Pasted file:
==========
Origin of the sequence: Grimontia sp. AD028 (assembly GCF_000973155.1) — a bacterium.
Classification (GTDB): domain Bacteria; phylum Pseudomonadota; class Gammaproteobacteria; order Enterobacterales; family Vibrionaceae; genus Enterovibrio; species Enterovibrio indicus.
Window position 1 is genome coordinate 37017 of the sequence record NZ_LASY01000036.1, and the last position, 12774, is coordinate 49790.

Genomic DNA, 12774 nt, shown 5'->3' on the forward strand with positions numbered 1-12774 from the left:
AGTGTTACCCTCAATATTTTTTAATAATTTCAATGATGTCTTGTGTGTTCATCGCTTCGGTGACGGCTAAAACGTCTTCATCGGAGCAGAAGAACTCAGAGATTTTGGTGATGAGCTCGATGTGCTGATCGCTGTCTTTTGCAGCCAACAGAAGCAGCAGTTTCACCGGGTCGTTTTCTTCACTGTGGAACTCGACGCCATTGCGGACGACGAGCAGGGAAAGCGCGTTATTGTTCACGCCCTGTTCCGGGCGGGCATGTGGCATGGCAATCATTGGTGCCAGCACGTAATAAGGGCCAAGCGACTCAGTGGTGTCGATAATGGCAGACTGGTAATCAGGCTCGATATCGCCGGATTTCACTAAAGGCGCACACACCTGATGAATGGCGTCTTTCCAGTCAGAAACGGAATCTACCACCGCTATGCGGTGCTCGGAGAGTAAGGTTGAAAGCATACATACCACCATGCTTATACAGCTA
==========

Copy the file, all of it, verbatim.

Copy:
Origin of the sequence: Grimontia sp. AD028 (assembly GCF_000973155.1) — a bacterium.
Classification (GTDB): domain Bacteria; phylum Pseudomonadota; class Gammaproteobacteria; order Enterobacterales; family Vibrionaceae; genus Enterovibrio; species Enterovibrio indicus.
Window position 1 is genome coordinate 37017 of the sequence record NZ_LASY01000036.1, and the last position, 12774, is coordinate 49790.

Genomic DNA, 12774 nt, shown 5'->3' on the forward strand with positions numbered 1-12774 from the left:
AGTGTTACCCTCAATATTTTTTAATAATTTCAATGATGTCTTGTGTGTTCATCGCTTCGGTGACGGCTAAAACGTCTTCATCGGAGCAGAAGAACTCAGAGATTTTGGTGATGAGCTCGATGTGCTGATCGCTGTCTTTTGCAGCCAACAGAAGCAGCAGTTTCACCGGGTCGTTTTCTTCACTGTGGAACTCGACGCCATTGCGGACGACGAGCAGGGAAAGCGCGTTATTGTTCACGCCCTGTTCCGGGCGGGCATGTGGCATGGCAATCATTGGTGCCAGCACGTAATAAGGGCCAAGCGACTCAGTGGTGTCGATAATGGCAGACTGGTAATCAGGCTCGATATCGCCGGATTTCACTAAAGGCGCACACACCTGATGAATGGCGTCTTTCCAGTCAGAAACGGAATCTACCACCGCTATGCGGTGCTCGGAGAGTAAGGTTGAAAGCATACATACCACCATGCTTATACAGCTA